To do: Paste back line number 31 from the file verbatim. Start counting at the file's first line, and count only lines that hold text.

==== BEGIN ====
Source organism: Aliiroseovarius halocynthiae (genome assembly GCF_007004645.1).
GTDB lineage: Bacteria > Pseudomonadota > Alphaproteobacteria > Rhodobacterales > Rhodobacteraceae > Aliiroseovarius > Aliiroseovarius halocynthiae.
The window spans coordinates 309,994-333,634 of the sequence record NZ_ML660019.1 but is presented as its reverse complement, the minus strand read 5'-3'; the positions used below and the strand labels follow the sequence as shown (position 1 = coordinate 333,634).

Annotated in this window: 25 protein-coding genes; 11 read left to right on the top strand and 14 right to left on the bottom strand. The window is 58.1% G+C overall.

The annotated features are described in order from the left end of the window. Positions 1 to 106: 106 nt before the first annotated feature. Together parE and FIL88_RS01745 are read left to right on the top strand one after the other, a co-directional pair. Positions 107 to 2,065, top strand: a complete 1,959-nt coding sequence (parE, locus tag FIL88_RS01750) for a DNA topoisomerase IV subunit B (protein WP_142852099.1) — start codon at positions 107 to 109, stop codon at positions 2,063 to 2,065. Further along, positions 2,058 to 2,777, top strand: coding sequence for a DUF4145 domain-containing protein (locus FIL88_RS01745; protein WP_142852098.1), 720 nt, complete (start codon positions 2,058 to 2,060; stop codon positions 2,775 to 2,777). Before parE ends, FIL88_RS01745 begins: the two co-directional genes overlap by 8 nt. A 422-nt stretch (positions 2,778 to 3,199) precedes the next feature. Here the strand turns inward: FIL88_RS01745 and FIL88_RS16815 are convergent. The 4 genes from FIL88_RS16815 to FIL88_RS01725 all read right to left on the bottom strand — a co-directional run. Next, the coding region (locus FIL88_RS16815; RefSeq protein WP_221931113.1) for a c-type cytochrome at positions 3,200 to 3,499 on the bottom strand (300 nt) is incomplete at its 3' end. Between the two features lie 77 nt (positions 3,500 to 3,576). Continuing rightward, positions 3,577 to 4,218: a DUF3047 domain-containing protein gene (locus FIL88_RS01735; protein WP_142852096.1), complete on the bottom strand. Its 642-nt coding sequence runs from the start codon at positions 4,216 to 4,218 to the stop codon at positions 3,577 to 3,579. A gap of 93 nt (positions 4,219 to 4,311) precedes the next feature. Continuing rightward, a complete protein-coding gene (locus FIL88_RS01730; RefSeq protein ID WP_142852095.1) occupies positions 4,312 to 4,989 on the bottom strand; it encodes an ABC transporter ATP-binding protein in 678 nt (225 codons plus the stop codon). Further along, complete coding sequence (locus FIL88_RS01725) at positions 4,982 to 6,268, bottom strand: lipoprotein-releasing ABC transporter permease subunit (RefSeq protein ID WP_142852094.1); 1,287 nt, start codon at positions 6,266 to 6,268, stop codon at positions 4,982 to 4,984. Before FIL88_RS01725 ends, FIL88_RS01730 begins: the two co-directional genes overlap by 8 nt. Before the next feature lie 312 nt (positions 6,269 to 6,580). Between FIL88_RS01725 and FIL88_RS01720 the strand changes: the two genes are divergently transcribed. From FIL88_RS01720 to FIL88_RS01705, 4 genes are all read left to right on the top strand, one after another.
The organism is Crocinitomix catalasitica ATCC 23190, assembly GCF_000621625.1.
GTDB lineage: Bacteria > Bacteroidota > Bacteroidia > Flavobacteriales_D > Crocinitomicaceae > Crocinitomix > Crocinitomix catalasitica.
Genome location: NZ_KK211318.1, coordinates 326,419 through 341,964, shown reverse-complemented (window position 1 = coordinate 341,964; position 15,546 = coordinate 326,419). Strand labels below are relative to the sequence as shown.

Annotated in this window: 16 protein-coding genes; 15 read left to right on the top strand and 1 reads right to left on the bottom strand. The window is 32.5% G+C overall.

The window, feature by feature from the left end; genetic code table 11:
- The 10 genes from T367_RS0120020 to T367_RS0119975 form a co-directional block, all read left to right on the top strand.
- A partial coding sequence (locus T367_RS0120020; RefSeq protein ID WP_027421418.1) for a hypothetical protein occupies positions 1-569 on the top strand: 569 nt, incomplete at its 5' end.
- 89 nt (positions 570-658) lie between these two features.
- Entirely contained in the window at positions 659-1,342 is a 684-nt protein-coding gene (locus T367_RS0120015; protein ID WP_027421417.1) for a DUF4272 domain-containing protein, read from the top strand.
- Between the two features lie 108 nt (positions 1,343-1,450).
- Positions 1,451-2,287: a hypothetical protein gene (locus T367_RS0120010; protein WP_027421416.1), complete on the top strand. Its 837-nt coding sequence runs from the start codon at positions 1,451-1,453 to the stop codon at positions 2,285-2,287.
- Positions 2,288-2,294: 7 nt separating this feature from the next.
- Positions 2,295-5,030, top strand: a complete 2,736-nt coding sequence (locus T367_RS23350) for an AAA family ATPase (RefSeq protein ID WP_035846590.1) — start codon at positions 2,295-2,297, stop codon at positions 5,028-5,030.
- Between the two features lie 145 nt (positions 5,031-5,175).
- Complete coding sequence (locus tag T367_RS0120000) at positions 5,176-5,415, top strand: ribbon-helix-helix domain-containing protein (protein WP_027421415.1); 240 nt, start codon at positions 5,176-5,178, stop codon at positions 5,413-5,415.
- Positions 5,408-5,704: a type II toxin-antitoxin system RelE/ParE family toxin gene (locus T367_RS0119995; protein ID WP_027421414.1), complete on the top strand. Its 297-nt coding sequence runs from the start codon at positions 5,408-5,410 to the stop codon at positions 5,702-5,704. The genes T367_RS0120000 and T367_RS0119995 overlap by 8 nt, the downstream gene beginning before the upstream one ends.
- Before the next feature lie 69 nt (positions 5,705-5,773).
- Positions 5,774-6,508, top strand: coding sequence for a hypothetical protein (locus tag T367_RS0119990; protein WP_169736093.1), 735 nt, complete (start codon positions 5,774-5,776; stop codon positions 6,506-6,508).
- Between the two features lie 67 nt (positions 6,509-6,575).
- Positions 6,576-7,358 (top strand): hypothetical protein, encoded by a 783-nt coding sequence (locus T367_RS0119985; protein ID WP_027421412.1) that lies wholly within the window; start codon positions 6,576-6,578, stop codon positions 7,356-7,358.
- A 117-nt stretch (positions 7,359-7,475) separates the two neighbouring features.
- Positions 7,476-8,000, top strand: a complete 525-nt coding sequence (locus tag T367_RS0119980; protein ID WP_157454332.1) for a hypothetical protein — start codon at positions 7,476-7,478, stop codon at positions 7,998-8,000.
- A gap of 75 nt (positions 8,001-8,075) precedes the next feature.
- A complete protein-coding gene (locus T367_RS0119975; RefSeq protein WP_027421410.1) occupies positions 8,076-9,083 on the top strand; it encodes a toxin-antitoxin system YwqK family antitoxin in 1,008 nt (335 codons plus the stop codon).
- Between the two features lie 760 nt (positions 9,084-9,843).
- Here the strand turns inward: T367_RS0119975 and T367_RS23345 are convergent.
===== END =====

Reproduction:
- Here the strand turns inward: T367_RS0119975 and T367_RS23345 are convergent.